How Parenting Has Changed In The Last 100 Years

By Katie Tejada

If you look back at your childhood, you’ll likely find a few things that your parents did that differ from what you do today. And your parents would probably say the same thing about their parents. And their parents would have the same story about their parents. That’s because, although the fundamentals of parenting have remained the same over the past 100 years, a lot has changed as well.

Yes, parents a century ago dealt with temper tantrums, changed their fair share of diapers, and washed juice stains off of shirts. But they didn’t have to deal with the effects of digital devices on their children’s developing minds, and they typically didn’t have to worry about covering the cost of full-time daycare.

Here’s a rundown on the top ways that parenting has changed in the past 100 years.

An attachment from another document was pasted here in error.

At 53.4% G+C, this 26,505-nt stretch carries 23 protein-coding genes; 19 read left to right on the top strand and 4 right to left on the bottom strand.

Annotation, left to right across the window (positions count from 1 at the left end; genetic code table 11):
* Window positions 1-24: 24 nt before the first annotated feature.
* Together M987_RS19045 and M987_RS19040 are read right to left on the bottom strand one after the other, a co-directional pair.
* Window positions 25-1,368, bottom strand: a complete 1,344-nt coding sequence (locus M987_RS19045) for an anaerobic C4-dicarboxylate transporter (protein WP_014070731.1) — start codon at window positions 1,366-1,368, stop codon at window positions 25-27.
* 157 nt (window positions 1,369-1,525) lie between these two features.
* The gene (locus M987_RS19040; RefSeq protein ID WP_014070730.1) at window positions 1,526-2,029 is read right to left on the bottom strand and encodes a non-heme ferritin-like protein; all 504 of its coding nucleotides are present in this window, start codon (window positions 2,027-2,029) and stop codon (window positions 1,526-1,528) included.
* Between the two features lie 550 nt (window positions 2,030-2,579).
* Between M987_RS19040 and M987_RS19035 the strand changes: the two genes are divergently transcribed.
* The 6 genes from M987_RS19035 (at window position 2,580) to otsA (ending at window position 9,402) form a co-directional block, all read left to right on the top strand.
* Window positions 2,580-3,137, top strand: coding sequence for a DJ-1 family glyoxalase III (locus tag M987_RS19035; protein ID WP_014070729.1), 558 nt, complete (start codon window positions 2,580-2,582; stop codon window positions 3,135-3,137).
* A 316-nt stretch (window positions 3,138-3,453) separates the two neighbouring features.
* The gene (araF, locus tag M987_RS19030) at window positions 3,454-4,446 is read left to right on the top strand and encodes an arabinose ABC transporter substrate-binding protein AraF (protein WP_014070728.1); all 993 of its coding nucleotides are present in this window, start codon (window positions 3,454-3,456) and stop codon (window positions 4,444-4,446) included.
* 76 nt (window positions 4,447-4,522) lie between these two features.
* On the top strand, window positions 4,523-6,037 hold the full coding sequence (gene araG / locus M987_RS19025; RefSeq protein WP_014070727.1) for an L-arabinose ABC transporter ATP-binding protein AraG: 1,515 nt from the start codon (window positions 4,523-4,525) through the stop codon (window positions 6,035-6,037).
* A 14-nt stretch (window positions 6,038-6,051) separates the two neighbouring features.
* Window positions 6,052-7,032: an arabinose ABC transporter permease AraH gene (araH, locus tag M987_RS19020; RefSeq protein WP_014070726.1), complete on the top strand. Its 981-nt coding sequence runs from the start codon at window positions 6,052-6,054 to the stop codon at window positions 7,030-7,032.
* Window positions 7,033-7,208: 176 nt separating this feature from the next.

Freedom & Independence

One of the top ways parenting has changed over the past 100 years is in the level of freedom that parents gave their children back then versus now. In the past, parents often let their children walk to and from school alone. However, the closer we got to the 2000s, the more “stranger danger” entered the public consciousness, causing parents to refrain from letting their children go out and about alone. 

Now, rather than letting their children walk alone as early as second or third grade, parents allow their children to walk by themselves only once they’ve reached middle school or high school status.

Chores & Household Tasks

One hundred years ago, it was rare for fathers to help out with the chores. However, these days, you’ll find more dads pitching in at home when it comes to both household chores and child care. Research indicates that mothers still generally do more chores than men do, but this gap has narrowed during the past century—specifically since the ‘50s

Household Structure